Do I need to have a written contract with my employee?
If your employee works 16 or more hours a week, you must have a written employment agreement signed by you and your employee that includes:
the regular and overtime rate of pay; raises or increases in pay for added duties or skills; work schedule and job duties; rest periods, sick leave, holidays,
vacation and personal days; any other benefits; any charges or pay deductions; the eligibility for workers’ compensation; the process for raising and resolving concerns;
and the notice of termination by you or employer. For live-in employees, the agreement must also specify why and when the employer will enter your living space, and “cause” for termination.
This agreement must be written in a language that the employee understands. The Massachusetts Attorney General has template employment agreements in
It is a really good idea to have a written employment agreement with your employee. A written employment agreement spells out the obligations of both parties, including hours, compensation, duties, benefits and PTO.
This is really important if the relationship doesn’t work out, and there is ever a dispute. Just as important, it helps you discuss the important issues with your employee at the outset.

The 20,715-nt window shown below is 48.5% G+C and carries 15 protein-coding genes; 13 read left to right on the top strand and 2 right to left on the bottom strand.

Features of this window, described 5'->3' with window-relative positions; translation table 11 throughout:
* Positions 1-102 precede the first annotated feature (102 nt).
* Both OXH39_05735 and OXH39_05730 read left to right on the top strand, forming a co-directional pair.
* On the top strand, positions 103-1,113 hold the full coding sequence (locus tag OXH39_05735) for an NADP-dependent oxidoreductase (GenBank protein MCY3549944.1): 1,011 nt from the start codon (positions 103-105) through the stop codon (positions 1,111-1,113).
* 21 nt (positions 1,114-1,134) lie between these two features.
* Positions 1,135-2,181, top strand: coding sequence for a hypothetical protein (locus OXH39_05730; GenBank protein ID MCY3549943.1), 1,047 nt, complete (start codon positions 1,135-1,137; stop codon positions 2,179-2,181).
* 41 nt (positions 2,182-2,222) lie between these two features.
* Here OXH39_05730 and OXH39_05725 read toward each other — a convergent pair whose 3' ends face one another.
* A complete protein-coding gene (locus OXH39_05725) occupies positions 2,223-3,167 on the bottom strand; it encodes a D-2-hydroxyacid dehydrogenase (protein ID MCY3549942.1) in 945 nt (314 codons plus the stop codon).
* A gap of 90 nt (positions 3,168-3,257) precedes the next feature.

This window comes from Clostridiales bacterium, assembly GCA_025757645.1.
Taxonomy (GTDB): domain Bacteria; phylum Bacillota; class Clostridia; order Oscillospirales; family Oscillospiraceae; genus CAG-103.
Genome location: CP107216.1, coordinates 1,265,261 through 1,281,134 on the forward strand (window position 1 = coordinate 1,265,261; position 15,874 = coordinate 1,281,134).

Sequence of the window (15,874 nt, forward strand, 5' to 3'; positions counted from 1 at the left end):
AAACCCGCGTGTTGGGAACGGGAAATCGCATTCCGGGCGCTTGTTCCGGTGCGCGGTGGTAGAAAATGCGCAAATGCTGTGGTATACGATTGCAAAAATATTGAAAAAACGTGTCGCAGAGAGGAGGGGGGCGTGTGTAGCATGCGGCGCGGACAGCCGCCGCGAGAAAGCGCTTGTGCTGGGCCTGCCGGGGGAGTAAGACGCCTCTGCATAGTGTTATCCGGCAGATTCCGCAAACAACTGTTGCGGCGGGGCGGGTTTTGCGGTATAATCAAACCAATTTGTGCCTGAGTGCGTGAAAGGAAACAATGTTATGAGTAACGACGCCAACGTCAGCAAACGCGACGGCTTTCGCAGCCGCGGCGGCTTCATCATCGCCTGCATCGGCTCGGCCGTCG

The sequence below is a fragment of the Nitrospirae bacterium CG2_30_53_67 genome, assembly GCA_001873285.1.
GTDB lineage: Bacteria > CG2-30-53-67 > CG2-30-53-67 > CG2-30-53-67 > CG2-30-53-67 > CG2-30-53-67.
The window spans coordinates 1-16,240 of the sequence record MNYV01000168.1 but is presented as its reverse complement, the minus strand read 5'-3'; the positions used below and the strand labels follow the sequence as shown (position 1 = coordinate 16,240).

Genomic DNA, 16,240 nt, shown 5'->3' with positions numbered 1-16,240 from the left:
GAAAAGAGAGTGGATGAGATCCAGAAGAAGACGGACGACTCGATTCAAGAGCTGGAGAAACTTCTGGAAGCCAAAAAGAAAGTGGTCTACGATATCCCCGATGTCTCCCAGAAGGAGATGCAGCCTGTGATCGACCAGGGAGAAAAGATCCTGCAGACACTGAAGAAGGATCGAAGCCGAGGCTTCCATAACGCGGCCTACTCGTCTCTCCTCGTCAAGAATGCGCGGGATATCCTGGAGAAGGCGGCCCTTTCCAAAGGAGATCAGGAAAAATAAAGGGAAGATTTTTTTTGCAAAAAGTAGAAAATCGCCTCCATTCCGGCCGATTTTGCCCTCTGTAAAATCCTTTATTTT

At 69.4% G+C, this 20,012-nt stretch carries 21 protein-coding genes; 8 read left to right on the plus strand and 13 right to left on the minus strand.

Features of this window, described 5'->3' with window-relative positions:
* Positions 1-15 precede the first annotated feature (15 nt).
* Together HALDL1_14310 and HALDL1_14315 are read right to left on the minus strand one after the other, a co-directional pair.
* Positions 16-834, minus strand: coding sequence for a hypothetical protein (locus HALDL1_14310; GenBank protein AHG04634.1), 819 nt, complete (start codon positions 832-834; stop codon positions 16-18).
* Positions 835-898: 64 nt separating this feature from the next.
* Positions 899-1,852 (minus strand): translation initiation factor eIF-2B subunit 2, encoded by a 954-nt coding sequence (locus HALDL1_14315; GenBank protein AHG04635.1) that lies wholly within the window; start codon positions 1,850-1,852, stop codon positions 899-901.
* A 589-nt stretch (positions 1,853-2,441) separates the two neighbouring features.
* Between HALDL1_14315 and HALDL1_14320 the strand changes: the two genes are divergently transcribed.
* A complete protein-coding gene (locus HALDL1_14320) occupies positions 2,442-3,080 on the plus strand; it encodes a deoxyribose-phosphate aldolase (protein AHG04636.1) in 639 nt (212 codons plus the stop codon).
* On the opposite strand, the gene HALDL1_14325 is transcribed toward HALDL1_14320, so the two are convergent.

This way you make sure you have a good relationship and understanding before you even start.
We’ve put together a Sample Nanny Contract and a Sample Caregiver Contract for your reference. This should give you a good idea of the issues that are usually covered.
What other laws do I need to know about?
The Massachusetts minimum wage is $14.25 an hour. It will increase to $15 an hour on January 1, 2023.
Household employers in Massachusetts must pay overtime at 1.5 times the regular rate of pay after 40 hours of work in a workweek. You must also pay overtime if your employee lives in your home.
SALARY OR HOURLY WAGES?
Your employee is entitled to minimum wage and overtime regardless of whether they are paid hourly or salary. If they are paid by salary, it is best practice to document the hours worked (and the pay rate) included in the salary amount.